I don’t usually notice girls.
Okay, you got me, I notice girls. But not so much that I’ll stare at them for several moments before I can drag my eyes away. When a girl catches my eye, I usually stare at her only long enough to note several things: (a) what her face looks like, (b) what shape her body is, and (c) whether she’s smiling or not. Believe me, the whole smiling thing is important. It tells me that they’re approachable, and might be worth talking to.
So when this particular girl walked into The Coffee Bean and Tea Leaf this afternoon, I wouldn’t have given her another thought if it weren’t for one thing–she had under her arm a copy of the fourth Percy Jackson book, the Battle of the Labyrinth. I don’t usually care what other people are reading, but this particular book is my favorite in the series, and I don’t know a lot of people who read Percy Jackson. Most people I know just watched the film and actually liked it. Sure, Logan Lerman and Brandon T. Jackson were great, but the books were way way better.
Anyway, the girl walked up to the counter and ordered a drink and some cake. I couldn’t hear exactly what she ordered–not that I was trying to, mind you–and, after paying and grabbing the CBTL pager, she looked at me and walked in my direction. At least, that was what I thought she did. Apparently, she was eyeing the empty chair at the table next to mine.
She sits on the empty chair and sets her things down on the table neatly. By that time, I was already staring unabashedly. Sure, the book might have been what caught my eye at first but despite that, this girl is a veritable head-turner. She wore skinny jeans that weren’t black but also weren’t quite gray, a black shirt, a pink cardigan, and a pair of combat boots. Maybe, when she was choosing what to wear, she wanted to be ready to either charm someone’s socks off or stomp their face in–whatever the situation warranted.
She caught me staring.
As I’ve mentioned in my last post, I had a copy of Neil Gaiman’s American Gods at the time. She looked at me, then at the book I was holding, and she smiled. I thought my brain would melt.
I’ve known terror. I’ve been in pretty horrible situations–I’ve ziplined over valleys, dived from cliffs, and been chased by rabid dogs. Who knew that a pretty girl dragging her chair to my side would incite so much fear in me?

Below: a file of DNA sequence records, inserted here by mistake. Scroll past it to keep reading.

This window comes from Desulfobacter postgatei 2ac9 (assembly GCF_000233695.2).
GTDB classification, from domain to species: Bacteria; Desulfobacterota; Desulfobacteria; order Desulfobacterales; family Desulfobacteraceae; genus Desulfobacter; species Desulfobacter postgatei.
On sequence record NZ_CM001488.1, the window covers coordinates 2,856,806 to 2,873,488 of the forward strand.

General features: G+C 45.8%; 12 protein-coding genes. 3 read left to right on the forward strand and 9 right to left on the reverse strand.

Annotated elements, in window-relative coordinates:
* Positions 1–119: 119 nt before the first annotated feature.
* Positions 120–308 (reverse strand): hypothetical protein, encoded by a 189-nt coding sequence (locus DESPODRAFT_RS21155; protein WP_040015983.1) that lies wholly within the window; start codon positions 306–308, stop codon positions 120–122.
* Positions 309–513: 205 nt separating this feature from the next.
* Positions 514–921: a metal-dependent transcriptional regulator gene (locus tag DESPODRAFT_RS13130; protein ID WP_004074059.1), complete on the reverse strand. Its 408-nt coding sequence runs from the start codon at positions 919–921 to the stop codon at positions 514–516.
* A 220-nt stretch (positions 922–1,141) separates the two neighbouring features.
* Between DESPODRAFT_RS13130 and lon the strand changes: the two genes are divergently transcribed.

She sat beside me–I thought my heart would jump out of my mouth–and she said, “Nice book. Pretty long, pero maganda pa din [but still great].”
I think I said something very intellectual like, “Hmm-hunuh mupah hnnggg”.
Instead of giving me a look that proved I was being an idiot, she actually smiled at me like I was a lost puppy that needed love. Her hair was in a messy ponytail, and a few loose strands framed her face on both sides. Her eyes were coal black, filled with laughter and warmth. A mole, lonely and out of place, stood out on her neck, just below the jawbone.
She pointed again at my book. “I said that’s a good book. Much like the one I’m reading. Same premise, right? Gods from different cultures still exist and all that?”
Only with extreme effort was I able to answer. It was worth it though. We talked for hours on end. I talked to her about my favorite scenes from the Percy Jackson books–how Percy met Calypso, Annabeth being jealous, Mrs. O’Leary, etc. She talked to me about how college is treating her, what she’s gonna do after graduation, her favorite scenes from American Gods, other Rick Riordan books, etc.
We met at about half past one in the afternoon. The sun was starting to set when she finally said that she had to go, that she was already running late for a class. While she was saying goodbye, she kept dropping hints that I only interpreted when she was already long gone.
I forgot two important things because I was so distracted by how awesome she is, and I’m never going to forgive myself. Of all the things to forget, I forget those two. I know, I know, I am an idiot. As Percy Jackson might have explained it, I felt like one of Apollo’s sacred cows–slow, dumb, and bright red.
I forgot to ask her what her name is. And I forgot to ask for her number.